General Electric declared a 1:8 reverse stock split in 2021, which reduced its outstanding shares from 8.8 billion to 1.1 billion. It issued the split as it struggled after selling off part of its business and its stock price fell more than 50% from its peak in 2016. The company declared a reverse stock split to match its business reduction This move did not convince shareholders and the company’s stock continued to fall.

General Electric stock price from January 1, 2016 to August 30, 2022. Image source: Yahoo Finance

SoFi Reverse Stock Split

In July 2022, SoFi shareholders approved a proposal that gives the company’s board the authority to enact a reverse stock split if they believe it would be beneficial. If reverse division were to occur, it would fall within the range of 1-2 to 1-10. Many analysts have discouraged SoFi’s board from accepting the proposal, but so far no public announcement has been made either way.

How to profit from a reverse stock split

There are two main ways that investors I could make money with a reverse stock split. One way is to buy shares of the company before the reverse split occurs with the plan to sell them soon after. This can be profitable if the company’s stock price rises after the split.

Another way to make money from a reverse stock split is to short sell the company’s stock. This involves selling shares of the company’s stock you don’t own and then buying them back at a lower price after the split. This can be profitable if the company’s stock price declines after the split.

However, both of these strategies are risky. In the first case, there is no guarantee that a value will increase after a reverse split (in fact, there is a good chance that the opposite will happen). And short selling is an inherently risky way to make money in the stock market because there’s no limit to how much money you could lose on a position.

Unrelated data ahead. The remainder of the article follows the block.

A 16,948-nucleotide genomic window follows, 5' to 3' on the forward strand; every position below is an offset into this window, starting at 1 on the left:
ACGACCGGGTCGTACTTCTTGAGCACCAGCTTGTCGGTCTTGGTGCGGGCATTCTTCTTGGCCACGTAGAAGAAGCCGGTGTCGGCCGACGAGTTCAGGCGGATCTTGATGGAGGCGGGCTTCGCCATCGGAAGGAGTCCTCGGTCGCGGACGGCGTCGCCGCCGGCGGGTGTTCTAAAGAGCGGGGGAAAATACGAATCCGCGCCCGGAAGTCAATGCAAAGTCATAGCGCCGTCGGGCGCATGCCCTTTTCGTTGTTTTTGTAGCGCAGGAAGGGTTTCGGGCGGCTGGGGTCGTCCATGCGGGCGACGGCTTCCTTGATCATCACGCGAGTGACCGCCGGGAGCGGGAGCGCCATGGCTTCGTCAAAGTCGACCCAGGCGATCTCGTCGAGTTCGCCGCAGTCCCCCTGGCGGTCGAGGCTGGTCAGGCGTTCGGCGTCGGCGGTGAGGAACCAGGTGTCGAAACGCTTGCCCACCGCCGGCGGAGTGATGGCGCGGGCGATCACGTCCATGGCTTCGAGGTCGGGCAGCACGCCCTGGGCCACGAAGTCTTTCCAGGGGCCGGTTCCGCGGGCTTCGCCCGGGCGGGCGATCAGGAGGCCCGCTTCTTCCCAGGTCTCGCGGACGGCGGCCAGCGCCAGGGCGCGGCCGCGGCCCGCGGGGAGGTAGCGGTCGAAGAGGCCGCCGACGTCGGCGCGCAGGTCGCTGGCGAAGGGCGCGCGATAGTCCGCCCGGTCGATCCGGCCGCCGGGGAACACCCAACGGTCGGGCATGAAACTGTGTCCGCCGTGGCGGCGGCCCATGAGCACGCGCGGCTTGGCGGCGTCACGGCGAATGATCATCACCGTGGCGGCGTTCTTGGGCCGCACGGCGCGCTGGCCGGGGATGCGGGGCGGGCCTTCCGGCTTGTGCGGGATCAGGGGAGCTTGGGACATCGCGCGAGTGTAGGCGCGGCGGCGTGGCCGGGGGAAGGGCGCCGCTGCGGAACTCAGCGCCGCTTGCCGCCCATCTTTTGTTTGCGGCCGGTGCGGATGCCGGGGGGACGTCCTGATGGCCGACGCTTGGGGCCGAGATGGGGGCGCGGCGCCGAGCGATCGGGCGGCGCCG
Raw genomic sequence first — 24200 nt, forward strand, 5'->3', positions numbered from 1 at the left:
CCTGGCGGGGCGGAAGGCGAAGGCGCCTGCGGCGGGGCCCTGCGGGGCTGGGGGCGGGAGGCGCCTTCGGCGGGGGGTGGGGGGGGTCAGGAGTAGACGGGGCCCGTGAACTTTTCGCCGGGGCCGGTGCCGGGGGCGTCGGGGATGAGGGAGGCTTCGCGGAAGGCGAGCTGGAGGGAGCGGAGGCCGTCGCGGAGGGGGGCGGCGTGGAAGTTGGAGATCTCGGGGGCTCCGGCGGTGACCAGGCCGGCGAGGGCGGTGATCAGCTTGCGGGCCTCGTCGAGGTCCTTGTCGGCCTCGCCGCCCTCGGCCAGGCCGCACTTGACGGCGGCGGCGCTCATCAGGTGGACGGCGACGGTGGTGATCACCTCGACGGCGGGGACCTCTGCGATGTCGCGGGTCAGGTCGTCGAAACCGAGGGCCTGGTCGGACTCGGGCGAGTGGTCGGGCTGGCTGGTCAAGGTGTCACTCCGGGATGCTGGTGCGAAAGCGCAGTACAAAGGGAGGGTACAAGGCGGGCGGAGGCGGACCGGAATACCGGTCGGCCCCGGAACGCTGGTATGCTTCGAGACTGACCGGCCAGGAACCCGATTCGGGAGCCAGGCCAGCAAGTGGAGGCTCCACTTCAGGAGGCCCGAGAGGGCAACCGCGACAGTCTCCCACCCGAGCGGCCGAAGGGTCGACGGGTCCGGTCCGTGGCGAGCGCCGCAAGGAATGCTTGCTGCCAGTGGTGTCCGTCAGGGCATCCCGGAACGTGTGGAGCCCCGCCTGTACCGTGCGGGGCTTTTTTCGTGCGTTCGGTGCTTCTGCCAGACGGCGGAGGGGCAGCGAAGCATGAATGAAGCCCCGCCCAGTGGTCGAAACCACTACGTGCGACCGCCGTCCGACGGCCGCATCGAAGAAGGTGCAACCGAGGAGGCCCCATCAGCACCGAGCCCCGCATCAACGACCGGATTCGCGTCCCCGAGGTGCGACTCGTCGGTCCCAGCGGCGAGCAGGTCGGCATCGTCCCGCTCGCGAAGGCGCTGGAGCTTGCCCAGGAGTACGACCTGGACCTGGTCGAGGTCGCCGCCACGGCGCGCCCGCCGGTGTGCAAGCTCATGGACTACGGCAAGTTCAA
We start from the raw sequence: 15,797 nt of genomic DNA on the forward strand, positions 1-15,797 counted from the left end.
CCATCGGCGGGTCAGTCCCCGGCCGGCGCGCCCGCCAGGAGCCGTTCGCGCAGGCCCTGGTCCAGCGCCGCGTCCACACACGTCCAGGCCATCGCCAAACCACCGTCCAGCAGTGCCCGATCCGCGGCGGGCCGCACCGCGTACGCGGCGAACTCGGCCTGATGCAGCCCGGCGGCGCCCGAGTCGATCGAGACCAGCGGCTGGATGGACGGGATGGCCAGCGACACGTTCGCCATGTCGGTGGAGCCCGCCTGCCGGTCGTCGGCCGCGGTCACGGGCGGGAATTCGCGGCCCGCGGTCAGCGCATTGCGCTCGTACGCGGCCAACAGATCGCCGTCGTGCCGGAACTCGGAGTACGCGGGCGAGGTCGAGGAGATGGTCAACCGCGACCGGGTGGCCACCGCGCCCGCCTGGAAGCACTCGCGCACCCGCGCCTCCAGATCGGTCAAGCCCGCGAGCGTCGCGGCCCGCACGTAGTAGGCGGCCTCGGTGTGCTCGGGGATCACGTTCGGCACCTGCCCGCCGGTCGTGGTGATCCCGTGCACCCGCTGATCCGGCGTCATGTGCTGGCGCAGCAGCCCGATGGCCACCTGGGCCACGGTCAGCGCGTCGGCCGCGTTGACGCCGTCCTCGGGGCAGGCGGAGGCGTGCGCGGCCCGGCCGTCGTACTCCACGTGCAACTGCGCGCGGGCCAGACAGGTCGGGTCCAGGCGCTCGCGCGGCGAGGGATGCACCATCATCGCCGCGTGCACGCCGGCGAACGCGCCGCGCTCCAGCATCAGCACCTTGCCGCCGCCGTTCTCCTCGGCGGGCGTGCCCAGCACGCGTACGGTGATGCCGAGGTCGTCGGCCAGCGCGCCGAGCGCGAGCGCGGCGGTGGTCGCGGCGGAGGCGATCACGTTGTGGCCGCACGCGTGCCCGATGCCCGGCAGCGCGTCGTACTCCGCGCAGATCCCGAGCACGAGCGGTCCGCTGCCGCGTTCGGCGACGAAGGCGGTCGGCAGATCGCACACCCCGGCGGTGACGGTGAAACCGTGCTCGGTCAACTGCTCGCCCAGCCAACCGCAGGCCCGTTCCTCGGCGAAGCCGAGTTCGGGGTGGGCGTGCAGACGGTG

Pros and cons of a reverse stock split


  • Prevents a stock market drop
  • It can increase investors’ opinion of the stock
  • It can increase or maintain favor among influential investors


  • Loss of liquidity
  • Investors may see this as a sign that the company is struggling

Is a reverse stock split good or bad?

If a company you invest in announces a reverse stock split, you may be wondering how to profit and whether you should sell or buy more shares. The split itself will not affect you, as the value of your investment will remain the same even if the individual shares are worth more.

But the reason for the reverse stock split is important. Reverse stock splits often occur after a long decline in the stock price. Investors typically consider such news negative and may cause the company’s stock price to fall further after the split.

However, a reverse stock split can sometimes give a company time to get its operations back on track. This happened when travel giant Priceline, now Booking Holdings, did a 1:6 reverse split after the tech crisis of the early 2000s.

So whether or not a reverse stock split is good or bad depends on the circumstances surrounding the decision and the company itself. In each case, it is best to carefully read the materials provided and SEC filings to determine the reasons for the reverse split and the best course of action for your portfolio.

Read more >>> Risk/reward ratio: what it is and how to calculate it

The bottom line

When a company decides to perform a reverse stock split, the stock price increases but the number of shares decreases, all without changing their market value. Many troubled companies use this accounting trick to help them buy time or continue to trade on a stock exchange.

Many investors take a reverse stock split as a negative sign, but that’s not always the case. Sometimes, it can give the company the time it needs to get its operations in order.

Therefore, if you own stock in a company that has announced a reverse stock split, it is important to read the SEC and financial statements to determine the reason for the split. Then you can decide if the company is on the road to redemption or if it’s a sign of impending disaster.